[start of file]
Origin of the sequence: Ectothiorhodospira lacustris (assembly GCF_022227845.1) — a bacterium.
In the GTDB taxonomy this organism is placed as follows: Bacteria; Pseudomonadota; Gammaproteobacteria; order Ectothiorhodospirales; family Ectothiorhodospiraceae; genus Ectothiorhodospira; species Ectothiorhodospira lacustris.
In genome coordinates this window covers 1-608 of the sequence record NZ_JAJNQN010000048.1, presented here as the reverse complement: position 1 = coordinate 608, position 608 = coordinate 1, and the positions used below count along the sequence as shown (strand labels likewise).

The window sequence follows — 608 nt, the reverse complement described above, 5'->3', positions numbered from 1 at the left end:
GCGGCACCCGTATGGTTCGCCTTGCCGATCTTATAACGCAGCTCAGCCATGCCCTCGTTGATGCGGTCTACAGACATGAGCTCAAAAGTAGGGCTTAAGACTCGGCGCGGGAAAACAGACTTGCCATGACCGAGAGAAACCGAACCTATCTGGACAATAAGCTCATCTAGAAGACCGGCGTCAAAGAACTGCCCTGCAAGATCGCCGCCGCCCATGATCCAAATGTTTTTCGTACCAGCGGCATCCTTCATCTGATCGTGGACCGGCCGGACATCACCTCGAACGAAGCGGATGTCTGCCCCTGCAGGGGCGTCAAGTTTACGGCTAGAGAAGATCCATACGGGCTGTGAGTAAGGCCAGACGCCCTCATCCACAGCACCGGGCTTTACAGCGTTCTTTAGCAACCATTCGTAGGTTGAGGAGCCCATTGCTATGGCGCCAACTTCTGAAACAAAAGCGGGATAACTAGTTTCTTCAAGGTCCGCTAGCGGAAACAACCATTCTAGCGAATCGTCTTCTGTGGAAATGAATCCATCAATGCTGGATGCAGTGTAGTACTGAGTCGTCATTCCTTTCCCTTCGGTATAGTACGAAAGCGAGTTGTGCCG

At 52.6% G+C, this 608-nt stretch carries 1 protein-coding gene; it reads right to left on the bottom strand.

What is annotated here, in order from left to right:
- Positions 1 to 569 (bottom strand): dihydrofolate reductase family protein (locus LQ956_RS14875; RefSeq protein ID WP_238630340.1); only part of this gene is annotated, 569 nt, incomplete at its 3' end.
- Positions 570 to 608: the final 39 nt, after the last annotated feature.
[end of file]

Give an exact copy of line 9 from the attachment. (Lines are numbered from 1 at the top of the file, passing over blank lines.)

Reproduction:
- Positions 570 to 608: the final 39 nt, after the last annotated feature.